Deny Request for New Furniture
The department plans to complete construction of two new office buildings in 2010. The Southern Regional Lab in San Bernardino is scheduled to open in June and the District 8 (San Bernardino) Traffic Management Center is to be finished in December. The budget proposes a one–time increase of $768,000 (from SHA) to cover the costs associated with moving into the new buildings. Of this request, $686,000 is for new modular and conventional furniture. The department is requesting the funds in the budget year because it will take time to procure the new furniture.
In light of the state’s current budget problem, we question the department’s need for new furniture. At our request, the department was able to identify surplus furniture from another project that can be moved to the new facilities at a cost of $163,000. This cost estimate includes $148,000 for design and installation of the surplus modular furniture and $15,000 to move the furniture. Accordingly, we recommend the Legislature deny the request for new furniture procurement and instead provide only $163,000 for the department to move the surplus furniture to the new buildings. This action would result in a net savings of $523,000.
Training of Private Sector Workers Unjustified
The budget requests $1 million (half from SHA and half from federal funds) each year, beginning in 2009–10, to fund five workforce development centers. These centers would provide pre–apprentice level training to up to 300 people each year to teach basic skills to enable them to get jobs with private–sector construction firms. According to Caltrans staff, the training would teach “soft skills,” such as how to show up to work on time, how to dress properly for a job, how to properly wear a hardhat, and how to use a tape measure. The department indicates that some basic carpentry skills and other skills, such as truck driver training, would also be taught. Graduates of the program would then receive job placement assistance. For graduates that are placed in union apprenticeship programs with private businesses, Caltrans would also pay their first installment of union dues. The request specifically includes $25,000 for union dues and fees for private–sector workers.
Request Unjustified, Use of Funds Questionable. Our review finds that this proposal is unjustified. We do not think Caltrans should perform activities that are well beyond the scope of its core mission and that are duplicative of other state programs. The state already has a number of employment development programs that provide career counseling and job placement assistance. In addition, the state also funds apprenticeship training programs that teach specific skills used in the construction industry, such as the ironworking skills needed for bridge construction, cement masonry, and general construction. Furthermore, the proposed use of SHA funds is questionable and may not be allowed under Article XIX of the State Constitution. Accordingly, we recommend the Legislature reject the request.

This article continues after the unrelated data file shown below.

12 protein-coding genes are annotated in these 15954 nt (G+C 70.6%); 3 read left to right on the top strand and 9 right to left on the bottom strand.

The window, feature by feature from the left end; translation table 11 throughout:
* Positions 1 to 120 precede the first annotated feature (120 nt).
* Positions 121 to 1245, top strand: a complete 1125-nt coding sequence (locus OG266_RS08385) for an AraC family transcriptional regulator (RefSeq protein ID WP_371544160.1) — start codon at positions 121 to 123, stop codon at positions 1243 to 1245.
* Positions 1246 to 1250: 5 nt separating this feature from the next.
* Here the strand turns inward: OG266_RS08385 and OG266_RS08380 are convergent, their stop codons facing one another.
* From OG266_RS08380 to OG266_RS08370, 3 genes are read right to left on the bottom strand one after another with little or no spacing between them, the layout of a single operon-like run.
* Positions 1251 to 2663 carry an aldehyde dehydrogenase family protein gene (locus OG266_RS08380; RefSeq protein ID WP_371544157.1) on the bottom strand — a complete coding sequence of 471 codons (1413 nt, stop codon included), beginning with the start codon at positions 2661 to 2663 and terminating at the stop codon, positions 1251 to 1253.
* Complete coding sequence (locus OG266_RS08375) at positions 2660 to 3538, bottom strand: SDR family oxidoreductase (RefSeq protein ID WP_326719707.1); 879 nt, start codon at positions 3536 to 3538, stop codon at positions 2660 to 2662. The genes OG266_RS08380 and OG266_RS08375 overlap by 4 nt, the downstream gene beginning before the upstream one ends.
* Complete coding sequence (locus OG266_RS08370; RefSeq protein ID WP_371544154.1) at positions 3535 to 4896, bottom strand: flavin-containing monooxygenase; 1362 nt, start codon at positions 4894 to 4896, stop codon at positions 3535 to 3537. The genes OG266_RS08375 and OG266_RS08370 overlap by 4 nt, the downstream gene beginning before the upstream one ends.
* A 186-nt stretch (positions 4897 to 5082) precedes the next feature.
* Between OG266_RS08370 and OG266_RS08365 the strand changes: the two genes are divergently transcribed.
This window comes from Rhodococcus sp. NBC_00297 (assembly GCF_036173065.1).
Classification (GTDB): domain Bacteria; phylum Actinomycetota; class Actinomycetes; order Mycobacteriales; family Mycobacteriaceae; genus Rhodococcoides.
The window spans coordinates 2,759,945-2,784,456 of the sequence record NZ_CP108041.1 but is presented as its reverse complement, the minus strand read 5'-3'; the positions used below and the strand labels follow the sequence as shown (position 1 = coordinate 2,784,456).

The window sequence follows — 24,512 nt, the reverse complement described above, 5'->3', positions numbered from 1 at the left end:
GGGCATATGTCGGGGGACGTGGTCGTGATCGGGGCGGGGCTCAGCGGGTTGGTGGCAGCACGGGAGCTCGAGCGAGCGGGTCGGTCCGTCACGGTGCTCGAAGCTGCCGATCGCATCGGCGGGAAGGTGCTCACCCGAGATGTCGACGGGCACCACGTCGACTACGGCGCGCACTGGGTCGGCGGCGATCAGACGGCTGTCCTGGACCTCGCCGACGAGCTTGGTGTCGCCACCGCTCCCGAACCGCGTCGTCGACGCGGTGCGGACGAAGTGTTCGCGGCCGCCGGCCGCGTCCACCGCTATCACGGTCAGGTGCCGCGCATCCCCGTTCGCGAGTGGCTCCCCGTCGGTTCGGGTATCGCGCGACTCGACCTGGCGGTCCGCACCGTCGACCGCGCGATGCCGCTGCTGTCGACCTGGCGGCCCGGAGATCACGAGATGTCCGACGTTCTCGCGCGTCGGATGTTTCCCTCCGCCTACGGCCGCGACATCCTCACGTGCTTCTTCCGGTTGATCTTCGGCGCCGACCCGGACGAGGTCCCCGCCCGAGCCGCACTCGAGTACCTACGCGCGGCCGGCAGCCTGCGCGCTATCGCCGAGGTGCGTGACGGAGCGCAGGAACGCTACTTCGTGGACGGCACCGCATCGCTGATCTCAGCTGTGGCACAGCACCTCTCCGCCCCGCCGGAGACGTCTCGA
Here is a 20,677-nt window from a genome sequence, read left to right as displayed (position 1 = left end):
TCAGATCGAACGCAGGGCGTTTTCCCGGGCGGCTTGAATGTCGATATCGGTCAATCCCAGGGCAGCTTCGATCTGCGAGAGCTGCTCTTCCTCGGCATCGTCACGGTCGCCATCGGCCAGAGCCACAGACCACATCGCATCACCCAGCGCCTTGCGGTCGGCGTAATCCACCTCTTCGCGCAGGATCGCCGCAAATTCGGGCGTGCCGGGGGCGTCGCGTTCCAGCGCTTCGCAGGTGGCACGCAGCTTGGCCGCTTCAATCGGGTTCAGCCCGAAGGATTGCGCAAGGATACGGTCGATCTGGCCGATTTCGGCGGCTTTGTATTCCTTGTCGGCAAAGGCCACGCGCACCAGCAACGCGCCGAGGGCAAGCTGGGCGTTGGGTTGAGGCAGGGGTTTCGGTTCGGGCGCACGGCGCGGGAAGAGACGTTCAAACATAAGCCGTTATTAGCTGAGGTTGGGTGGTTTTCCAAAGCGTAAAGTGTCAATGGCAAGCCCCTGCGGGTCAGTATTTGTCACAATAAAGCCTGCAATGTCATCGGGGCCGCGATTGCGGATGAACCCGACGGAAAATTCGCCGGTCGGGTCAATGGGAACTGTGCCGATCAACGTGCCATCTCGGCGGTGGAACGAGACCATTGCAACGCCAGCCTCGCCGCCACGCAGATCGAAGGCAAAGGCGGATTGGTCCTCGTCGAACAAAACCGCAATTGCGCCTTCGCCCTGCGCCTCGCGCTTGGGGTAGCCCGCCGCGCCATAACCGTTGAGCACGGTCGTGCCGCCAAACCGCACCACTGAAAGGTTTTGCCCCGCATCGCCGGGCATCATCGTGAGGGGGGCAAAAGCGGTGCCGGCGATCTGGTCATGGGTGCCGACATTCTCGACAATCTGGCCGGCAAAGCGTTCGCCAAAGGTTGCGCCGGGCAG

More Cost–Effective Approach Needed To Meet Air Quality Regulations
Caltrans’ budget includes about $63 million from SHA in 2009–10 to retrofit and replace many of the vehicles and equipment in its fleet in order to meet four different sets of state air quality regulations. About $54 million of this total would be provided on a one–time basis. Regulations adopted by ARB require Caltrans to replace substantially more of its fleet each year than the department would otherwise based on the useful life of its vehicles and equipment. The regulations also require Caltrans to make various retrofits to its fleet, such as installing specialized filters to reduce diesel emissions.
Compliance With Diesel Rules Much More Costly Than Planned. The department’s ongoing efforts to comply with the state’s air quality rules are not limited to the budget–year request. Over multiple years, Caltrans expects to spend a total of about $260 million (including $82 million in prior expenditures) to comply with four sets of state air quality regulations. The ARB’s diesel regulations for both on–road vehicles (such as maintenance trucks) and off–road vehicles (such as graders and other heavy equipment) account for about 90 percent, or $240 million, of the total cost. These costs for Caltrans are substantially greater than ARB estimated when it developed the diesel rules. The ARB had estimated the total cost for all state agencies would be about $60 million over multiple years.